There appears to be wide contention over the origin of the pretzel as well as where this biscuit draws its name. The more widespread explanation is that the pretzel draws its name from the German word – Brezel extensively deriving also from the Latin word – Bracellus (Medieval Latin for ‘bracelet’) or Bracchium (meaning ‘little arms’). The biscuit has the appearance of folded arms and this might have been what influenced its naming.
The origin of the pretzel itself is linked to the Christian Lent period, which is normally one of repentance and prayer. In fact, this German invention has been said to hail from German monks. Its association with lent is probably because of the fact that pretzels have a very basic recipe making use of just water and flour at the most basic. Besides this, it could also be attributed to ‘folded arms’ appearance of the biscuit. Though it should be remembered that all this is mere speculation; no one conclusion has been made, as there is no documented proof explaining the exact origin of pretzels.
Country of Origin and Usage
The pretzel hailed from the Germans, despite the fact that one legend attempts to accredit the invention of this biscuit to an Italian monk who would give the salty treat to children who learned their prayers. A German legend links the same to desperate bakers held captive by dignitaries, and they would therefore bake the treats to seek pardon and release from being hostage. The earliest delineation of pretzels dates back to the 12th century.
Without any variations, the salty treat may be eaten accompanied with a beverage, or taken during high tea, or taken as finger food during parties.
• ½ cup of warm water
• 1 tablespoonful of barley malt syrup or 1 tablespoonful of packed brown sugar
• 2 tablespoonful of active dry yeast
• 3 cups of unbleached bread flour
• ½ cup of lager beer
• 2 tablespoonfuls of softened butter, cubed
• 2 tablespoonfuls of kosher salt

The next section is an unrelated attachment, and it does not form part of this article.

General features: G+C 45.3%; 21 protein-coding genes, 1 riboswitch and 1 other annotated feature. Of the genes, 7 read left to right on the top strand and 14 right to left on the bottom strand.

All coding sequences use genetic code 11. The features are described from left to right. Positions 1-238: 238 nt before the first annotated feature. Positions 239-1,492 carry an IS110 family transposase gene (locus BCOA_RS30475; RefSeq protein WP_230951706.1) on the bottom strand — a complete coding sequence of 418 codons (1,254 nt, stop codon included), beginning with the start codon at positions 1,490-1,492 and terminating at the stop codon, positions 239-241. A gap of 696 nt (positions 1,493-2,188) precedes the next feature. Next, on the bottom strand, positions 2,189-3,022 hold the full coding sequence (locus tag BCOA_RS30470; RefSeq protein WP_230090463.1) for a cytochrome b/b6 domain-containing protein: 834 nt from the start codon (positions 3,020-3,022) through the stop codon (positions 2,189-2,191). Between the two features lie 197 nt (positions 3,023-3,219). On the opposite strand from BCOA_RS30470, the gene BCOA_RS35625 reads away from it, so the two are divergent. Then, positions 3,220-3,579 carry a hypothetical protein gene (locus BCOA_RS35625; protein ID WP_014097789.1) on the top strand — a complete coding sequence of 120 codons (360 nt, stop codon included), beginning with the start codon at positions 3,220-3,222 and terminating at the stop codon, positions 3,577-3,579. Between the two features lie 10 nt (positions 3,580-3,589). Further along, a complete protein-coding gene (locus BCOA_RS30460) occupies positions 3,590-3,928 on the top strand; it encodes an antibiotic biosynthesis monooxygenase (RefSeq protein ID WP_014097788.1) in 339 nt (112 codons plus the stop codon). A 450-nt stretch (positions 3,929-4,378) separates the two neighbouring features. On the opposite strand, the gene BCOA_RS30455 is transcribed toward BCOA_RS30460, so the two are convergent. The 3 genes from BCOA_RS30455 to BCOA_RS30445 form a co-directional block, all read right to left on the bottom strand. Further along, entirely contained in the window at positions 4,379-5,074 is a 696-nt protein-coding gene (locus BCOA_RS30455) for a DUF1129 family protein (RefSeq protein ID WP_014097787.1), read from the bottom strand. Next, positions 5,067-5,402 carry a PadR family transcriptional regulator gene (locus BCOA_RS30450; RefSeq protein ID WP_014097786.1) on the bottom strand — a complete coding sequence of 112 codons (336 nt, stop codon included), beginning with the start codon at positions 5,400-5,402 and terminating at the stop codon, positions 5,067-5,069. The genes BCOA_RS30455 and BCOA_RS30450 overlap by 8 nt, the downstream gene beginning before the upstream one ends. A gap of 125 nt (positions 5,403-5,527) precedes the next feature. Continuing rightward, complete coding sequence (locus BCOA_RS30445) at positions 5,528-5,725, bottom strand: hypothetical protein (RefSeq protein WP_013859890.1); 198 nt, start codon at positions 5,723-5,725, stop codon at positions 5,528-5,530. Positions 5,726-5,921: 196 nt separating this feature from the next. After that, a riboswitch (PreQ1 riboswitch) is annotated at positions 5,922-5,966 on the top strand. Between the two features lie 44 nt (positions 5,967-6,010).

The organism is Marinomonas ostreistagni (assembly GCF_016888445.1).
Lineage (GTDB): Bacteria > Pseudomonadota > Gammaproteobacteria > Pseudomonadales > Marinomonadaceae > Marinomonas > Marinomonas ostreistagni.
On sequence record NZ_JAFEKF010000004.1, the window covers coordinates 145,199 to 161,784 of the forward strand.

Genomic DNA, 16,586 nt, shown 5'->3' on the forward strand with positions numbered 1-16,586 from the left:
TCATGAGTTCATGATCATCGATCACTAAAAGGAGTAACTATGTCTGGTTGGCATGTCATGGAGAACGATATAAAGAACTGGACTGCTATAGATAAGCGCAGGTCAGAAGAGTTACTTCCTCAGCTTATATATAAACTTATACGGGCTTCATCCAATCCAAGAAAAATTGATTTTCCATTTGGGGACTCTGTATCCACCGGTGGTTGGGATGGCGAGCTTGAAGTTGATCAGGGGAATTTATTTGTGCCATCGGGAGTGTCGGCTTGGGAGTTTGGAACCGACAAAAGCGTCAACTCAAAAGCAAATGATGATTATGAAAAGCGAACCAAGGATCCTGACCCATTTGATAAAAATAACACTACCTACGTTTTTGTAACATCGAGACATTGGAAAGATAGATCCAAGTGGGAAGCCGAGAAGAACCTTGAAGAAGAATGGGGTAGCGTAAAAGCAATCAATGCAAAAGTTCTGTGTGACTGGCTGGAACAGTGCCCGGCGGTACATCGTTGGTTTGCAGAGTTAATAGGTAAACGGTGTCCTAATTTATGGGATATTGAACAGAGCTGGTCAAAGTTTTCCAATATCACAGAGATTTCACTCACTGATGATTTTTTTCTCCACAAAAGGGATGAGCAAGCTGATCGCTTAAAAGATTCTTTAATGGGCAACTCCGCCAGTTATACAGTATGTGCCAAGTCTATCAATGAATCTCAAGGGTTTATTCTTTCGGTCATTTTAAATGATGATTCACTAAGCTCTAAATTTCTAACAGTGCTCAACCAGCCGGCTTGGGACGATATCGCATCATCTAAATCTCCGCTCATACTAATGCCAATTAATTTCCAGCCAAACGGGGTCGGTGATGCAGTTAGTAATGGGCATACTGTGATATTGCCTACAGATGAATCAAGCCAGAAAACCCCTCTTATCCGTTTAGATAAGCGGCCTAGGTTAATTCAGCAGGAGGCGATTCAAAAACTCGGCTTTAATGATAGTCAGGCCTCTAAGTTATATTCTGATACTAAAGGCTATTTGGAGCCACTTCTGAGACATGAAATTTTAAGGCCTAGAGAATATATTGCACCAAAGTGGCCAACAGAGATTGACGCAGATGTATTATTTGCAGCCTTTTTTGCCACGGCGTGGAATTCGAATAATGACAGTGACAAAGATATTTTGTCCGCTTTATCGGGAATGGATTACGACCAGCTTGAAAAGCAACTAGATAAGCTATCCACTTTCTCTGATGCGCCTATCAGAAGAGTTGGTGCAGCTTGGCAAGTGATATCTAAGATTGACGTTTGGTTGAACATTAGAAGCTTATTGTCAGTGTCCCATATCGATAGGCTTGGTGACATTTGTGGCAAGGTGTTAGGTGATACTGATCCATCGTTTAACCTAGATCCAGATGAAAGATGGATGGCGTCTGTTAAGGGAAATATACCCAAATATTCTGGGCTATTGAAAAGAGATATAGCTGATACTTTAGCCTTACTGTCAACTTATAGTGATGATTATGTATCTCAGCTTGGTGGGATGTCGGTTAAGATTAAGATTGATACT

• 2 tablespoonfuls of food-grade lye
• Coarse salt
1. Mix the water and barley malt syrup / sugar together in a bowl.
2. Sprinkle the yeast on top and let this sit for about 5 minutes or until it gets foamy.
3. Switch the mixer on to the dough hook attachment and working at low speed, mix in the flour, beer, butter and kosher salt.
4. Once the ingredients have been properly combined, increase the mixer speed and knead until the dough forms a ball and breaks away from the edges of the bowl. The dough should be form and tacky, not sticky or dry. If this is not the case, add either water or flour as needed until the desired result is achieved.
5. Transfer the Pretzel dough to a large lightly greased/oiled bowl. Wrap with plastic wrap and refrigerate for around 8 hours or even overnight – more preferably. The dough shall double in size due to the yeast present.
6. Preheat oven to 500⁰F, line baking sheets with parchment paper, brush paper surface with vegetable oil and set aside.
7. The dough mixture is worked by hand on a smooth surface and dividing it into small workable portions, the dough is formed into long ribbon shapes tapering at the ends.
8. The ribbons are twisted into the characteristic pretzel shape and put aside ready for glazing
9. Next, the alkaline mixture is prepared by combining the lye with 6 cups of water and bringing it to boil. Once it gives off a wisp of steam, the solution is ready for use. Cool it just until the steam lessens.
10. Dip the pretzels into the solution one at a time and ensuring the lye completely covers the pretzel on all sides. Soak for around 20 minutes.
11. Transfer pretzel to baking sheet, sprinkle with coarse salt and bake for around 12 minutes, or until a deep mahogany colour is achieved.
12. Cool and serve while still warm as this optimizes on texture and flavour.
In the absence of lye, ¼ cup of baked baking soda may be used; which is achieved by placing on a small baking dish, spread out, then baking for 1 hour in a 250⁰F oven. In this case, the dipped pretzels with have to be glazed with egg wash, to give it a glowing glaze. An egg wash is basically an egg yolk whisked together with 1 tbsp water; as per the quantities used in the above sample recipe.
Pretzel National Holiday
Every 26th April, the Americans commemorate the Pretzel National Holiday, a day set I honour to mark the pretzel seeing as it has immense importance especially in the state of Philadelphia. Besides the national holiday, there is a pretzel museum in Philadelphia and though privately-run, it still speaks volumes about the attachment Americans have with the pretzel.
Largest Brands and Manufacturers
Popular Pretzel brands are:
• Rold Gold – by Frito-Lay Company. The brand prides in making pretzels of 13 different kinds, utilizing the old-fashioned pretzel recipe.
• Utz. Popularly known for its extremely low-fat pretzels
• Snyder’s of Hangover
Annual pretzel sales have stood at being in excess of £116 million.